From a critique of Heinrich von Kleist’s “On the Marionette Theater(1810); He writes that “[t]he joy of these dolls [marionettes] is that they are unselfconscious, free from affectation, and weightless” (quoted in mo-nochrome.livejournal.com 1).

Baudelaire, “A Philosophy of Toys,” “The toy is the child’s earliest initiation into an example of art, and when mature age comes, the perfected examples will not give his mind the same enthusiasms, or the same sense of conviction” (quoted in nytimes.com 2/26/1989, 1).

In 1989, a group of photographers who photographed toy figures and dolls, including David Levinthal, Cindy Sherman and Laurie Simmons, staged a show at the Corcoran Gallery in Washington called “Surrogate Selves” (1). These photo studies were based on the common theme that a child is a companion for the child, who injects it with imaginary life, that the doll in “scaled-down dimensions and simplified features . . is often designed to look ;so real it’s almost alive’ as well a vehicle for unrestricted fantasy” (1). The artists’ fascinations with this exhibit was with dolls “almost alive but clearly fake” (1).


On Claude Levi-Strauss:

“Children create imaginary world by acting on and through their toys” (Wiseman 1). Uses an example from Levi-Strauss’s childhood where using a box and a Japanese etching, Levi-Strauss created an entire Japanese house. [footnote; did Godden know this anecdote when she wrote Miss Happiness and Miss Flower?”]

Baudelaire, discussed in Wiseman, cheap homemade toys spark the imagination best 91).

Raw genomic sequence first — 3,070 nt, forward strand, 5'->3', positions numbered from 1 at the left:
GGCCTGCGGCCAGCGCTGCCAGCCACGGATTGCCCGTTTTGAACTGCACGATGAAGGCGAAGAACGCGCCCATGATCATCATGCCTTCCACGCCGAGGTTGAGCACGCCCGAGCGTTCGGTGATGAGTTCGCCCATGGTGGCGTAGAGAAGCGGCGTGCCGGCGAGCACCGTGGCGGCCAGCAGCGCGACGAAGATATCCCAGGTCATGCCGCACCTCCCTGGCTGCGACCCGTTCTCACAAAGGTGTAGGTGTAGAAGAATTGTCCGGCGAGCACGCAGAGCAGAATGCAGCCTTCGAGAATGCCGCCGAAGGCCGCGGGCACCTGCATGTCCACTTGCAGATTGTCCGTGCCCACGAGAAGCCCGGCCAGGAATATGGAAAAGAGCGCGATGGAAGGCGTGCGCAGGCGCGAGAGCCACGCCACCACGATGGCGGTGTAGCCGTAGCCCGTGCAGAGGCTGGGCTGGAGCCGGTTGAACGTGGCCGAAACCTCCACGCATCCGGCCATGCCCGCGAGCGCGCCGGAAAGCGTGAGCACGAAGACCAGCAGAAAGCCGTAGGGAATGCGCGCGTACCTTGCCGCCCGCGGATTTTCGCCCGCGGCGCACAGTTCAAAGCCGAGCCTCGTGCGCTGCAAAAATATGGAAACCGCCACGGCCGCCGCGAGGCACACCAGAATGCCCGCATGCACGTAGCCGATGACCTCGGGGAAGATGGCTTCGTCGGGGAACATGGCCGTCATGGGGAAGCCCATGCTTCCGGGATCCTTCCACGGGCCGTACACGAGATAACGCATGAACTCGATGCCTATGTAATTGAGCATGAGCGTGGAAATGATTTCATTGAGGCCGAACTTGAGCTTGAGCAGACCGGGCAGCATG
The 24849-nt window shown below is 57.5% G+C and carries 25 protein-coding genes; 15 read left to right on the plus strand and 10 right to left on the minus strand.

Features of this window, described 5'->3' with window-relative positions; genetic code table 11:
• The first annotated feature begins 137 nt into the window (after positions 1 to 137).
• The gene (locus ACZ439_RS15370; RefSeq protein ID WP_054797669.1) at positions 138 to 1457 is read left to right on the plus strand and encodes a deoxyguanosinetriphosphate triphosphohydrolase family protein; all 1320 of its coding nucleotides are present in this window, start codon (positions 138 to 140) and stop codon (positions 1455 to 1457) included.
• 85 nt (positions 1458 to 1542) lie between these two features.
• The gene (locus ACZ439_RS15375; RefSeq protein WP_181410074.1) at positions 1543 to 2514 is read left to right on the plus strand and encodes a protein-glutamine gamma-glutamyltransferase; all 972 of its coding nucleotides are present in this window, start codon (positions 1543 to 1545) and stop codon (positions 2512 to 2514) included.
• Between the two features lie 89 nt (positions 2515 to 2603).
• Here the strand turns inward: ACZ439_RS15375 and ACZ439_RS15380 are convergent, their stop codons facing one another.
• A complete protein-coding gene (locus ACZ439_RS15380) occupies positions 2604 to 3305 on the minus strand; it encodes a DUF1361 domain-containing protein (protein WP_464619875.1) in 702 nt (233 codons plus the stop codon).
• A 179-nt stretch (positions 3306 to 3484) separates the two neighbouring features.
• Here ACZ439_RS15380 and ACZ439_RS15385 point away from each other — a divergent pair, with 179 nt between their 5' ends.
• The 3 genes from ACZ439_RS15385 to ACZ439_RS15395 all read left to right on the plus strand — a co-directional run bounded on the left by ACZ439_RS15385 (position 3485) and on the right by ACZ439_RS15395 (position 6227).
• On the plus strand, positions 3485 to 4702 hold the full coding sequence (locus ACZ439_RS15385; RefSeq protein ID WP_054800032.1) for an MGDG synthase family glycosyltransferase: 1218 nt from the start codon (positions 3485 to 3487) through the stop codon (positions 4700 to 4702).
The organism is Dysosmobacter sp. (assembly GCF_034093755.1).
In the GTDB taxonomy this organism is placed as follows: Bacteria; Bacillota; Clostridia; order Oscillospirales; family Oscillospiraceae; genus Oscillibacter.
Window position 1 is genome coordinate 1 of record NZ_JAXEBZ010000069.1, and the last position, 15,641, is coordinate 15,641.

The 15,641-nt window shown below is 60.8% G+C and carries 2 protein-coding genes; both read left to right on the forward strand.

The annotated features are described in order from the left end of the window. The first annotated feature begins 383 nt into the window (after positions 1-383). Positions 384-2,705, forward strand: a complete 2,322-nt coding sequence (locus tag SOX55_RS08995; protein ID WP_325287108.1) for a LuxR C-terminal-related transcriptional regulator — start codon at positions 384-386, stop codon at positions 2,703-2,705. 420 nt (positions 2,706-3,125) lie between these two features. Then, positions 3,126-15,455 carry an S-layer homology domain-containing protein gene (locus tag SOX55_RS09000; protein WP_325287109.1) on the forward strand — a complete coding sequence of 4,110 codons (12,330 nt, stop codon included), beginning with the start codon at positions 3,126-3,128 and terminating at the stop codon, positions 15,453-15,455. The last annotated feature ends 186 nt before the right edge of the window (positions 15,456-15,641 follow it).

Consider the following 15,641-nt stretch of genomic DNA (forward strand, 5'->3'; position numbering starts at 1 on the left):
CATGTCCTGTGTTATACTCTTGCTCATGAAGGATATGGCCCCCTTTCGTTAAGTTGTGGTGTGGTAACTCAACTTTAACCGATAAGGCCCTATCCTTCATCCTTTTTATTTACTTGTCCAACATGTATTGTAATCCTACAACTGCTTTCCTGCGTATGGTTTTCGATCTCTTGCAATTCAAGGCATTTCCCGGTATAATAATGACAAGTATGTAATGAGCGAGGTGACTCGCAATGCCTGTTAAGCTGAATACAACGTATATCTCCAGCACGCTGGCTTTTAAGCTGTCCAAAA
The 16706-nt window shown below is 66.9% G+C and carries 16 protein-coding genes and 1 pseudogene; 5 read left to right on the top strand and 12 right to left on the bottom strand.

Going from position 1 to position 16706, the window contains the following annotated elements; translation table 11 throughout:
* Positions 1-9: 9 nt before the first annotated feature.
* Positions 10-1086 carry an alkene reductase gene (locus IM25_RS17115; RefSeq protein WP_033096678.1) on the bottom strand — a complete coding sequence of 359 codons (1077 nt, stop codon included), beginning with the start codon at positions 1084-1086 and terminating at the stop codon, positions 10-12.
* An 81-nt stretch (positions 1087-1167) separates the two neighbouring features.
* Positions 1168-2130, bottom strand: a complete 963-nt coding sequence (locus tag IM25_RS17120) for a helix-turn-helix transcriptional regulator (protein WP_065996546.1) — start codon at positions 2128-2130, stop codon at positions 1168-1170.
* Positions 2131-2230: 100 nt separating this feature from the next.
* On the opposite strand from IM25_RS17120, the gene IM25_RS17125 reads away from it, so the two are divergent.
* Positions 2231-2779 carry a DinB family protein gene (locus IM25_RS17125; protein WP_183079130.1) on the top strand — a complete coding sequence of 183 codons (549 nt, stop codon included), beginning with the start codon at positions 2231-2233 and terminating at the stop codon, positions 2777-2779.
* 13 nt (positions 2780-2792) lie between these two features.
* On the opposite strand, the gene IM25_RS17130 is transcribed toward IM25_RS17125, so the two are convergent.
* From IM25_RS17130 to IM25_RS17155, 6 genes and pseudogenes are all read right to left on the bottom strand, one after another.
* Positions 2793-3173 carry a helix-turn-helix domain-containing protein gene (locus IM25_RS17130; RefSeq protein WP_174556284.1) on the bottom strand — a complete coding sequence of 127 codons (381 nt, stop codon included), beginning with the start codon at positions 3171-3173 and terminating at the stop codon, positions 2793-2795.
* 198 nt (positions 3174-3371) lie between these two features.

There are many kinds of responses to various artifacts, according to Alfred Gell, “terror, desire, awe, fascination, etc”( Gell p. 6 quoted in Wiseman 5).

Thursday, August 25, 2011

Stone Age Dolls

I used to read that dolls, or figurines, of the earliest Venus or Goddess figures were the oldest human artifact. In fact, Max von Boehn, a museum curator of the 20s and 30s makes a good argument for this point in his seminal work, Dolls, 1927. Now, I'm not that sure. After reading Ardrey and other anthroplogists; I'm beginning to think the first human artifact was a weapon, e.g., a club. He notes that human-like apes may have clubbed to death orangutangs in a pre-Stone Age murder that probably occurred half a million years ago or so. Perhaps the little limestone and ivory Venus figures, usually found in Austria and mentioned in Jean Auel's Earth's Children Series, are the oldest surviving cultural artifacts.


We do know that these figures were not toys, that they had their hair carved in elaborate corn rows, that they are fertility figures, with breasts, hips, and genitals indicated or exaggerated. Most have no faces, giving rise to theory that like many religions after them, the Stone Age people had a taboo against protraying human faces, because they were made in the image of The Goddess.